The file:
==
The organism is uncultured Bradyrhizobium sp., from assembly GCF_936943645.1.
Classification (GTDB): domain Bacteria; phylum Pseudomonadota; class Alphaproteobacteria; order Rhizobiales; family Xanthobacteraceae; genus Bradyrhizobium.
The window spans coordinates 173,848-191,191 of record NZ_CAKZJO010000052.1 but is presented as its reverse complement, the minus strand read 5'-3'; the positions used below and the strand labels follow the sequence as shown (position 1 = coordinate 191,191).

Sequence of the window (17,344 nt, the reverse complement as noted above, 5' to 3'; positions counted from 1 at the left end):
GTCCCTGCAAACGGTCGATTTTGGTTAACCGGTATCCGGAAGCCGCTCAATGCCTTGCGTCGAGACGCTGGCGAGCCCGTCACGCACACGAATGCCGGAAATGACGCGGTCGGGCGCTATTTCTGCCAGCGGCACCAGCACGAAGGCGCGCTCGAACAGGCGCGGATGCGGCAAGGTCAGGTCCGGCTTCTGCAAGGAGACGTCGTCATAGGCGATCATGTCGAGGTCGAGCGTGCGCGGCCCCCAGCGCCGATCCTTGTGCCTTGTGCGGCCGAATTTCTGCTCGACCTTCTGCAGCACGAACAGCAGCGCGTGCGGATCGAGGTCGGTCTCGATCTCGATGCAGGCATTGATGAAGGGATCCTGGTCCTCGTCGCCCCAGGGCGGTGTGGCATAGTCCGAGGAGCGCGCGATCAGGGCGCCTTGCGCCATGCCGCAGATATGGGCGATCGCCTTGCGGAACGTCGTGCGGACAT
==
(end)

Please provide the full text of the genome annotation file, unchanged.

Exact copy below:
The organism is uncultured Bradyrhizobium sp., from assembly GCF_936943645.1.
Classification (GTDB): domain Bacteria; phylum Pseudomonadota; class Alphaproteobacteria; order Rhizobiales; family Xanthobacteraceae; genus Bradyrhizobium.
The window spans coordinates 173,848-191,191 of record NZ_CAKZJO010000052.1 but is presented as its reverse complement, the minus strand read 5'-3'; the positions used below and the strand labels follow the sequence as shown (position 1 = coordinate 191,191).

Sequence of the window (17,344 nt, the reverse complement as noted above, 5' to 3'; positions counted from 1 at the left end):
GTCCCTGCAAACGGTCGATTTTGGTTAACCGGTATCCGGAAGCCGCTCAATGCCTTGCGTCGAGACGCTGGCGAGCCCGTCACGCACACGAATGCCGGAAATGACGCGGTCGGGCGCTATTTCTGCCAGCGGCACCAGCACGAAGGCGCGCTCGAACAGGCGCGGATGCGGCAAGGTCAGGTCCGGCTTCTGCAAGGAGACGTCGTCATAGGCGATCATGTCGAGGTCGAGCGTGCGCGGCCCCCAGCGCCGATCCTTGTGCCTTGTGCGGCCGAATTTCTGCTCGACCTTCTGCAGCACGAACAGCAGCGCGTGCGGATCGAGGTCGGTCTCGATCTCGATGCAGGCATTGATGAAGGGATCCTGGTCCTCGTCGCCCCAGGGCGGTGTGGCATAGTCCGAGGAGCGCGCGATCAGGGCGCCTTGCGCCATGCCGCAGATATGGGCGATCGCCTTGCGGAACGTCGTGCGGACAT